Budget process for new fiscal year begins for county

Published 10:43 pm Monday, September 8, 2008

Despite the anticipation of less income in fiscal year 2009 and the memory of a nasty struggle for money in the current budget, Chilton County Commission Chairman Allen Caton said the ongoing process of developing a county budget should go much smoother this year.

Commissioners are budgeting based on an average income from the last three fiscal years. In the past, anticipated income increases were relied on, and the overall budget was set based on the, for lack of a better word, wishes of the department heads.

“This way, we know how much we can spend,” Caton said. “It takes a lot of the guesswork out of it. It’s so much easier when you know what you’re going to get.”

Also, a bill passed by the state Legislature requires each department head to submit request for his or her department. If the requested amount is compatible with the overall money available, then the department head decides how to the money is best used among the department’s various expenses. If a department requests too much, its budget is cut.

“It’s never been a true budget in the past,” Caton said. “You would run out of money, come back and we would give you some more.”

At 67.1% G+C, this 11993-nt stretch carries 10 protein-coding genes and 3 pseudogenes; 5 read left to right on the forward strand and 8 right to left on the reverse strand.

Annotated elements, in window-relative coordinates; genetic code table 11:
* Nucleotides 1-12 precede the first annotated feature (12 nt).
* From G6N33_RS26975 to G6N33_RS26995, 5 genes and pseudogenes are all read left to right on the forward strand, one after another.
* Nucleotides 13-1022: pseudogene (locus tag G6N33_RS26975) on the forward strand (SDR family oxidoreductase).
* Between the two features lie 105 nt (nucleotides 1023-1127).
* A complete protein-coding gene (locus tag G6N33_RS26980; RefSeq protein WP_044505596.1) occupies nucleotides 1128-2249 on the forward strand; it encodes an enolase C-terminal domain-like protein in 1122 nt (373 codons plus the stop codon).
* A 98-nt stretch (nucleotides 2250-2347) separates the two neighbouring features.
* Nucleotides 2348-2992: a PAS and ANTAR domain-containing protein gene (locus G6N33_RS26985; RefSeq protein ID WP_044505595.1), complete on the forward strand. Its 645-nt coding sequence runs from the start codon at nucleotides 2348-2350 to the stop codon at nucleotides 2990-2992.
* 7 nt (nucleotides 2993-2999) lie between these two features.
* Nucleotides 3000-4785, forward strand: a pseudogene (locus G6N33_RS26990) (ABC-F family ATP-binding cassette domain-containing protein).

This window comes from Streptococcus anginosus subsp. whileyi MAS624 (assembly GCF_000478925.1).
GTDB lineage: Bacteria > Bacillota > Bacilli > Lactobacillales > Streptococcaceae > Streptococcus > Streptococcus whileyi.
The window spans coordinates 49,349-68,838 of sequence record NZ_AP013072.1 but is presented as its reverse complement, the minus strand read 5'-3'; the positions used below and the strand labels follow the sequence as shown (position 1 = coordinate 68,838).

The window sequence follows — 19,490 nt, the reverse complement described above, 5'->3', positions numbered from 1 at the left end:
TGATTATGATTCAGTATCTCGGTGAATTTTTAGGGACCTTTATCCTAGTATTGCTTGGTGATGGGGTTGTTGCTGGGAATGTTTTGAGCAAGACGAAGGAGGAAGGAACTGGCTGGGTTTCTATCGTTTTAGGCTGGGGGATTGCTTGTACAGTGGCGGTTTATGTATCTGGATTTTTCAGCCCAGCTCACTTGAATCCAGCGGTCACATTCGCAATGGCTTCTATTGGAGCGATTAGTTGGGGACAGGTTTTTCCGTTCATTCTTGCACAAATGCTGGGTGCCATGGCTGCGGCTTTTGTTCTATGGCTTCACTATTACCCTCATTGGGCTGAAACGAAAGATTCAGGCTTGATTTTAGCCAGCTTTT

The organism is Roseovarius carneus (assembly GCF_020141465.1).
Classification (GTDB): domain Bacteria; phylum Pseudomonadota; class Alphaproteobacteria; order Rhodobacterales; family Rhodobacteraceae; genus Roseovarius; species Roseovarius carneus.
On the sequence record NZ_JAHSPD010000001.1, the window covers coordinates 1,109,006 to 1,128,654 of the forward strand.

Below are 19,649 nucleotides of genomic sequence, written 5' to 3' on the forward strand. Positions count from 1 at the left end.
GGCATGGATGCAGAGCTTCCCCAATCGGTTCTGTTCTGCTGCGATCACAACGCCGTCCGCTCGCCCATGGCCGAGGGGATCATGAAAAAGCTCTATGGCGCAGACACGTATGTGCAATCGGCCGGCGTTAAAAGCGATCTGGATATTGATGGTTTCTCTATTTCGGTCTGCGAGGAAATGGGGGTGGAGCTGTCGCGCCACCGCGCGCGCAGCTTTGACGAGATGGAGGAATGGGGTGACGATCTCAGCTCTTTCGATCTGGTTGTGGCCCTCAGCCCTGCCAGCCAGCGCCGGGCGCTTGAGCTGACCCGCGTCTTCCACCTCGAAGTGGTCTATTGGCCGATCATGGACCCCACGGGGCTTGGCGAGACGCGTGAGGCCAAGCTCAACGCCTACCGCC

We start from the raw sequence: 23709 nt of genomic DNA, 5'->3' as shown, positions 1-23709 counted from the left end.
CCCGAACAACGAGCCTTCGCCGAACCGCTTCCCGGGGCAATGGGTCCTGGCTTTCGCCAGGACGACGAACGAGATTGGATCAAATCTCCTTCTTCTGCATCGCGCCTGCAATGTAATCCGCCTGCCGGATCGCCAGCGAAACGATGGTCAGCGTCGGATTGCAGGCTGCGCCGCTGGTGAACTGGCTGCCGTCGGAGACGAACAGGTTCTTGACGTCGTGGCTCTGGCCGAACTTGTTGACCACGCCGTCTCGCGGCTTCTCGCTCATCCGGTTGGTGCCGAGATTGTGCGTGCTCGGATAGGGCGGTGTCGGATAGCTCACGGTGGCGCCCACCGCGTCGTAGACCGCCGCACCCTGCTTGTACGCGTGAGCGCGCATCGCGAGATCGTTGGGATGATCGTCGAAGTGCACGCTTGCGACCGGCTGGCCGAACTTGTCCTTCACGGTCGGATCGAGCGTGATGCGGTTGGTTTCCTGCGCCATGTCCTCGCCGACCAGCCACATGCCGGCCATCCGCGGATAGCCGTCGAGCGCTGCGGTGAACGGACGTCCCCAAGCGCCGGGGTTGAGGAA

This situation was evident this fiscal year. About $6.5 million was budgeted, but income didn’t match that total and some departments spent more than they were allotted. Sheriff Kevin Davis even filed a lawsuit to try to win more money.

So, the county ended up borrowing $400,000, $210,000 of which has been spent.

Caton said he does not expect the commission will have to use the remaining $190,000, but the debt will still have to be included in the budget for FY2009.

The planned budget for next year is a little more than $5.84 million. Department heads have proposed their budgets, so now the commissioners must find a way to give each department as much as possible of what it wants. This is not a simple process: Caton estimates everyone involved will end up having spent between 30 and 40 hours of work on the budget. Monday’s commission meeting lasted for less than one hour, so commissioners were able to devote some time to the budget afterward in addition to work that was done before the meeting.

“We got a lot accomplished [Monday] morning, but we’ve still got a long way to go,” Caton said.